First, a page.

Bruins-Canadiens Rivalry Renewed With Clubs Heading In Opposite Directions

Brian Gionta, Zdeno CharaThe heat is on in Montreal, and the Boston Bruins have a chance to add to their longtime rivals’ recent suffering Thursday night.

The Bruins and Canadiens will renew their rivalry for just the second time this season and the first at TD Garden, and they’ll do so with the two teams heading in opposite directions. The Bruins come in playing some of their best hockey of the year. They’ve won four in a row and five of six, with the lone setback coming in the shootout to the Chicago Blackhawks.

The Canadiens, meanwhile, can’t seem to get out of their own way right now. The Habs did win their most recent game — 3-0 over Carolina on Tuesday — with that victory ending a brutal four-game losing streak. Montreal was outscored 19-5 during that skid, with the low point the final game of the streak. The Habs were embarrassed Saturday night in front of their home crowd while being pasted 5-0 by the Washington Capitals. That’s the same Capitals team, of course, that had lost seven in a row coming into Saturday.

The Canadiens were down 4-0 at the end of the second period in that game, and Washington had outshot Montreal 27-9. By night’s end, the Bell Centre crowd was booing the Habs off the ice.

“It’s embarrassing to be at home and play the way we did,” defenseman Josh Gorges said afterward. “We have nobody to blame except ourselves, and we have to be a lot more resilient moving forward.”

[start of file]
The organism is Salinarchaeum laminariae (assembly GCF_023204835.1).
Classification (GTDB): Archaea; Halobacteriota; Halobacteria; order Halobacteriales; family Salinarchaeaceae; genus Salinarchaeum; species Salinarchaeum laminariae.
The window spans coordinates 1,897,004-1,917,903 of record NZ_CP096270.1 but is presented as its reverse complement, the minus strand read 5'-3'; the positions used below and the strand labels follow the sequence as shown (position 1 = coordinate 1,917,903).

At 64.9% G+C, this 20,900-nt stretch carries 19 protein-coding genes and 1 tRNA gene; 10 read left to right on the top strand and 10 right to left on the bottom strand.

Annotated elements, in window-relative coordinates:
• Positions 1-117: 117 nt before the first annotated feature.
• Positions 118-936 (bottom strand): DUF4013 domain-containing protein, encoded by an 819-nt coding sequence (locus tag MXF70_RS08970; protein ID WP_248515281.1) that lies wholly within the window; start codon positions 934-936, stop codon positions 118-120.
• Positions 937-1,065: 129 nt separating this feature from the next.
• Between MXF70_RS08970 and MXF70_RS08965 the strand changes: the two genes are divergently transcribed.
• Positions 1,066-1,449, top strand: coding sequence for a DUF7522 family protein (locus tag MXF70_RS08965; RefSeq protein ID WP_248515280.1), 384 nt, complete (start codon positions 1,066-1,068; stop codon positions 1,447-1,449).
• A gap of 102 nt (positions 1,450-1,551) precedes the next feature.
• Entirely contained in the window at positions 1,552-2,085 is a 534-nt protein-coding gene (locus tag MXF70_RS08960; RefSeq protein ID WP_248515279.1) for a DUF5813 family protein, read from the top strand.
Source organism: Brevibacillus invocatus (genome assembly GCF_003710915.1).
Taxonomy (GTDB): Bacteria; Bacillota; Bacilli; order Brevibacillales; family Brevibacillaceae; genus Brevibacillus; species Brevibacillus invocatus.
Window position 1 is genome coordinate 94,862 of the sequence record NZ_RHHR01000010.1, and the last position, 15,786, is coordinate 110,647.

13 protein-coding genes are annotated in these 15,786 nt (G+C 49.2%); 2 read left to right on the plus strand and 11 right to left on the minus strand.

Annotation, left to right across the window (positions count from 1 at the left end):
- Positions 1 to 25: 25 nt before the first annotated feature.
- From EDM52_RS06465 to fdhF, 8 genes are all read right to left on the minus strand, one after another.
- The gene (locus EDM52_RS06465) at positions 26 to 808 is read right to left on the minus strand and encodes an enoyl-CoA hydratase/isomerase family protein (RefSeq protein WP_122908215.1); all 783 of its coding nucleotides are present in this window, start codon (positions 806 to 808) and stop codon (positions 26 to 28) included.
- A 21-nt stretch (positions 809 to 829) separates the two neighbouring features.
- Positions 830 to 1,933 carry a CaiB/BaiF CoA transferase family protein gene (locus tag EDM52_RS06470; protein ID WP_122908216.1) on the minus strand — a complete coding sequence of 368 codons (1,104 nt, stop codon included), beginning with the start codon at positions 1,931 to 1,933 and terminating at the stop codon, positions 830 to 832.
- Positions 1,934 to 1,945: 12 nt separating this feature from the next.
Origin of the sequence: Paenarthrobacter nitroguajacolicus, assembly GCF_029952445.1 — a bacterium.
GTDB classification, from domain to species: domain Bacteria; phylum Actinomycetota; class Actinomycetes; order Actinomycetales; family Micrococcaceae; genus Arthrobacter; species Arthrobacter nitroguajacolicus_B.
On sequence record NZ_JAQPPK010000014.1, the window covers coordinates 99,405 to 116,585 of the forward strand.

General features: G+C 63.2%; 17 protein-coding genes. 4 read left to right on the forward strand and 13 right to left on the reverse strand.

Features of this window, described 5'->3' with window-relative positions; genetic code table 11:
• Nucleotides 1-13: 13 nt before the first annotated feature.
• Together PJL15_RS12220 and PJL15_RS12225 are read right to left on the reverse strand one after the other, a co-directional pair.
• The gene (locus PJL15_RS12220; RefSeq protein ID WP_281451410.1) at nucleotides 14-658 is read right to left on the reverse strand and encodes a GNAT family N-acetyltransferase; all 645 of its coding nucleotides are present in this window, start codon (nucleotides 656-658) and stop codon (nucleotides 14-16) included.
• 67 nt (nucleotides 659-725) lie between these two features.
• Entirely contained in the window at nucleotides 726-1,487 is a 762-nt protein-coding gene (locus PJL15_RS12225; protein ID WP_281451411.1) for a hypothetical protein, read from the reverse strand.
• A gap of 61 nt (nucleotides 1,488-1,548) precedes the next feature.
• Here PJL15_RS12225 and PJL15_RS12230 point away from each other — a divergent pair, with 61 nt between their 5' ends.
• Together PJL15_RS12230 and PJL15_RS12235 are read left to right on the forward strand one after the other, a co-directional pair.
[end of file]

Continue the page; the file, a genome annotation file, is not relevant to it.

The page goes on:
The win over the Hurricanes was a step in the right direction, but it was still far from dominant despite the 3-0 final score. The Canes still outshot the Canadiens 36-30, and the total chances (shots attempted) were even more one-sided, with Washington holding the 75-48 advantage.

It’s really difficult to win with such a huge discrepancy in chances and puck possession. Teams can’t score without having and shooting the puck at the other team’s net. One thing that can sometimes counteract that is strong goalie play, and the Habs got that out of Carey Price against Carolina. But that hasn’t been the case lately. Price’s save percentage in his 11 appearances leading up to the win in Carolina was just .861, a solid 60 points below his percentage for the entire season. Price certainly has cooled off after his incredible start, and it’s definitely catching up with the Habs.

The Bruins probably aren’t the team the Canadiens want to face right now. The B’s are one of the league’s best when it comes to puck possession, and, as mentioned already, they are playing some very good hockey right now. Boston has scored six goals in each of its last three games, peppering the opposition with an average of 37 shots per game.

Unsurprisingly, however, the Bruins aren’t concerned about what’s going on with their bitter rivals. They’re more focused on what they need to do to keep winning hockey games.

“I think right now it’s really important that we continue to look at our game,” Bruins coach Claude Julien said after his team’s win Tuesday night. “Our game’s been good, but it’s always a good game against the Montreal Canadiens, and it’s always been a great rivalry. But let’s not look at it so much as a rivalry more than we need to continue bringing our game to the table every night that we’re playing this week, and finish it off on a good note here with five games left before the Olympic break. And that’s where our whole focus is, and you’ve got to try to not get dragged into this big build-up that we have every time we play them.”

Yardbarker

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